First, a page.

The Flurry on Estate Tax in the US
It is not often that I venture across the pond to dig into to the domestic quarrels of US economists and politicians but with the recent (and in fact ongoing) flurry on the estate tax I am compelled to report. Firstly let us quickly re-coup what the estate tax in fact is. In a well known paper/article from 2002 (For Richer) Paul Krugman talks, among other things, about the estate tax and his overview is indeed interesting ...
"The estate tax is, overwhelmingly, a tax on the wealthy. In 1999, only the top 2 percent of estates paid any
tax at all, and half the estate tax was paid by only 3,300 estates, 0.16 percent of the total, with a minimum value of $5
million and an average value of $17 million. A quarter of the tax was paid by just 467 estates worth more than $20 million.
Tales of family farms and businesses broken up to pay the estate tax are basically rural legends; hardly any real examples have been found, despite diligent searching."
So should this tax be repealed ?
In terms of the recent flurry in the news and blogosphere Greg Mankiw has all the relevant info and links. I particularly like Krugman's response to the suggestion of repealing the tax as quoted by Mark Thoma.
"Paul Krugman asks how congress can justify eliminating or substantially reducing the estate tax after arguing it had to cut essential social services such as health insurance for children to trim the deficit in a bill signed in February."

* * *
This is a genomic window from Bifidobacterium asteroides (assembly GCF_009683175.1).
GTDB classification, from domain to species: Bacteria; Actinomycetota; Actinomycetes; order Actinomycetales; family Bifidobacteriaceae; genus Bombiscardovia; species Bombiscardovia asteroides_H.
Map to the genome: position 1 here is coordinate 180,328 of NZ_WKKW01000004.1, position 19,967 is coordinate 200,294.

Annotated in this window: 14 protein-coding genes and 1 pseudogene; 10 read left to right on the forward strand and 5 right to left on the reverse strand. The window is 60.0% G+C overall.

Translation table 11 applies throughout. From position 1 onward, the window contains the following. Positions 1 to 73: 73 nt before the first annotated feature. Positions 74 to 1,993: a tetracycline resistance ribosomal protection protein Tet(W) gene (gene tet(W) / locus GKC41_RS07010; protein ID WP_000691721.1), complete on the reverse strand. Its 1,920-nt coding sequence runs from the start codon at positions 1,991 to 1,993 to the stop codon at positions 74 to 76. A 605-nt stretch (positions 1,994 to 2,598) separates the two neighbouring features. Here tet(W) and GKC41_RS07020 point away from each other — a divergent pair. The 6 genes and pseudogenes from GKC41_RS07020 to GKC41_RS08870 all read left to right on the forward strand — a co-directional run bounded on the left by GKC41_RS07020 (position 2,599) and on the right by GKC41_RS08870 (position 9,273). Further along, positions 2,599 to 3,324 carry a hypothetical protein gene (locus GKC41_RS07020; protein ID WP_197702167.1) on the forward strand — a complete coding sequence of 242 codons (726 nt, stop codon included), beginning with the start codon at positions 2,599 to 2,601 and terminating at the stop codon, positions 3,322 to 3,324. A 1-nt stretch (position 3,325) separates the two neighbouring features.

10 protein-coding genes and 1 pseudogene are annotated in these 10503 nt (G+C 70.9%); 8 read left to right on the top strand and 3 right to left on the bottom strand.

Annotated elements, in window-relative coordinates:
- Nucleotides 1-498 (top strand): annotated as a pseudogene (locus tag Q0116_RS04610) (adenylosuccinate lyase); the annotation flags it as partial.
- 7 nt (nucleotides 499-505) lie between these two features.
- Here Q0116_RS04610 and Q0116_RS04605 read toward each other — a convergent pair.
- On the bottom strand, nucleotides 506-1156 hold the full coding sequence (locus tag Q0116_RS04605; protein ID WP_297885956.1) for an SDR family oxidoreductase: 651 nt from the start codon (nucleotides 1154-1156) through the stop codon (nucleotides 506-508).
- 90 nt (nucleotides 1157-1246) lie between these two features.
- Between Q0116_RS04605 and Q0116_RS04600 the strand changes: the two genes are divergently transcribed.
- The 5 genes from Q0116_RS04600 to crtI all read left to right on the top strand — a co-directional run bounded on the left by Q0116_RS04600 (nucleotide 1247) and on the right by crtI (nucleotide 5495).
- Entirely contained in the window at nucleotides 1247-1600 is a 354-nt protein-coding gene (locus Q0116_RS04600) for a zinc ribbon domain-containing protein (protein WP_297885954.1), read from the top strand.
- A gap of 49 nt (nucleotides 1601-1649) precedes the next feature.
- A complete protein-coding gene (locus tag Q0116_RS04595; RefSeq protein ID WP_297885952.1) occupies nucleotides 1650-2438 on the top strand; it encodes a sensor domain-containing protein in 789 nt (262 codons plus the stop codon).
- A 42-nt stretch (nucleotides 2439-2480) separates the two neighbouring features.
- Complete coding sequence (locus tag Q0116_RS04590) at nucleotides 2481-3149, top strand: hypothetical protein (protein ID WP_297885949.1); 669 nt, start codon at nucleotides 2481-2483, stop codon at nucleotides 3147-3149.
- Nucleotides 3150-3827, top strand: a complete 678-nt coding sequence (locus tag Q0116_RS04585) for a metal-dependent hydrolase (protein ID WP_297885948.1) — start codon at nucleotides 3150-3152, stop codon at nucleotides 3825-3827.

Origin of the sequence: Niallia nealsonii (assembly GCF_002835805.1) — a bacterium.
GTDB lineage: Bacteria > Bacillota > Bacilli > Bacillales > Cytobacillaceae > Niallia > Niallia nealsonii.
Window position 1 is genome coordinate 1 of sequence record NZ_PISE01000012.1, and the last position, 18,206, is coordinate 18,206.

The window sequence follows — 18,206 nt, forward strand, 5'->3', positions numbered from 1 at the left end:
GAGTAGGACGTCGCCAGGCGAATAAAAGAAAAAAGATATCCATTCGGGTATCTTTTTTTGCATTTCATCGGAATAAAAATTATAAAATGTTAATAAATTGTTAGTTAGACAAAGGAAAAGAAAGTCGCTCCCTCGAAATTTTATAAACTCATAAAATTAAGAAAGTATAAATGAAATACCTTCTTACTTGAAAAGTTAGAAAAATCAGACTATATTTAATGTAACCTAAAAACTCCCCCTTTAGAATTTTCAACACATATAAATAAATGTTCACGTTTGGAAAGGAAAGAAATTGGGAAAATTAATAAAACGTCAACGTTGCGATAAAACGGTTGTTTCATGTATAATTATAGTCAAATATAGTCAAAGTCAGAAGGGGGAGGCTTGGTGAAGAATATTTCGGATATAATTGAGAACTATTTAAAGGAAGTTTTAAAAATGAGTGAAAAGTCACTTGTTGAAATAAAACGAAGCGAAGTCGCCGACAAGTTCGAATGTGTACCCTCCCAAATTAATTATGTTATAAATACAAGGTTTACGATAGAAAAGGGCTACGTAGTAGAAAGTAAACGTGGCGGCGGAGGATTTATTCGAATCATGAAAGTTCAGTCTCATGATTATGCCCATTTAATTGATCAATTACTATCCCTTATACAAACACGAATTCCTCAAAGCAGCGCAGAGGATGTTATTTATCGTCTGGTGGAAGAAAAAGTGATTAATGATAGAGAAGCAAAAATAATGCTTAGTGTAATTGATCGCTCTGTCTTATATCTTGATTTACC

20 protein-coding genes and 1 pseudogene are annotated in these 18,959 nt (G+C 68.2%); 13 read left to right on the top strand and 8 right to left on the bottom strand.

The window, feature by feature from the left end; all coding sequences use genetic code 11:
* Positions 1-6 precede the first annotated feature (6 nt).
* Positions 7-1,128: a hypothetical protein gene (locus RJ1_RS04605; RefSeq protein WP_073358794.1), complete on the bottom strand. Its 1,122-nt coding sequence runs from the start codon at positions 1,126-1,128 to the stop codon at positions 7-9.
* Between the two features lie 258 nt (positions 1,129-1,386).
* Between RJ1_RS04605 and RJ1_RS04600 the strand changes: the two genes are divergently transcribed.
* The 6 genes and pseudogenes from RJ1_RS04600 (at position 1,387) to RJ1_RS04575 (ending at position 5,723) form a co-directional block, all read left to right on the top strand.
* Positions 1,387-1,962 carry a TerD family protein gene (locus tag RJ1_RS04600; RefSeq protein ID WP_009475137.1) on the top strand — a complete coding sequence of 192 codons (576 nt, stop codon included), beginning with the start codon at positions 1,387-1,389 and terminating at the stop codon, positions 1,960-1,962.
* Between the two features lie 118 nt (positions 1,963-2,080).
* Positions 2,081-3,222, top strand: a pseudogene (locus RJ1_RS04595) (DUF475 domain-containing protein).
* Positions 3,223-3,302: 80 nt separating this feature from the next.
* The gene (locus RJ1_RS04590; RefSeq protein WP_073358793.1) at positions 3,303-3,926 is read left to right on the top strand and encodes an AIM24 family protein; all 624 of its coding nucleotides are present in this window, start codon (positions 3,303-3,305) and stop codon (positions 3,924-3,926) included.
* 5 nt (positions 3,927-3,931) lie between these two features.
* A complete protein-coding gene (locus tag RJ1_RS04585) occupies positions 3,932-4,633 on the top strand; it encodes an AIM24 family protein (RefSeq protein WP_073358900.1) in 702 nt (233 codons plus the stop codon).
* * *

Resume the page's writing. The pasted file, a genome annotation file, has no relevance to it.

As you will see by following Mankiw's links there is disagreement amongst econbloggers about whether the estate tax should be repealed. Mankiw himself invokes fairness to argue for repeal; I do not see his point here but then again he is talking about two brothers with 10 million nest eggs each. There is a different perspective on this and although it might not be true and thus cover the whole debate, it is important in my opinion.
Consequently, let us finish off with Krugman and 'For Richer'.
"There is an economic argument for repealing the estate tax, but it’s hard to believe that many people take it seriously.
More significant for members of Congress, surely, is the question of who would benefit from repeal: while those who
will actually benefit from estate tax repeal are few in number, they have a lot of money and control even more (corporate
C.E.O.’s can now count on leaving taxable estates behind). That is, they are the sort of people who command the attention
of politicians in search of campaign funds."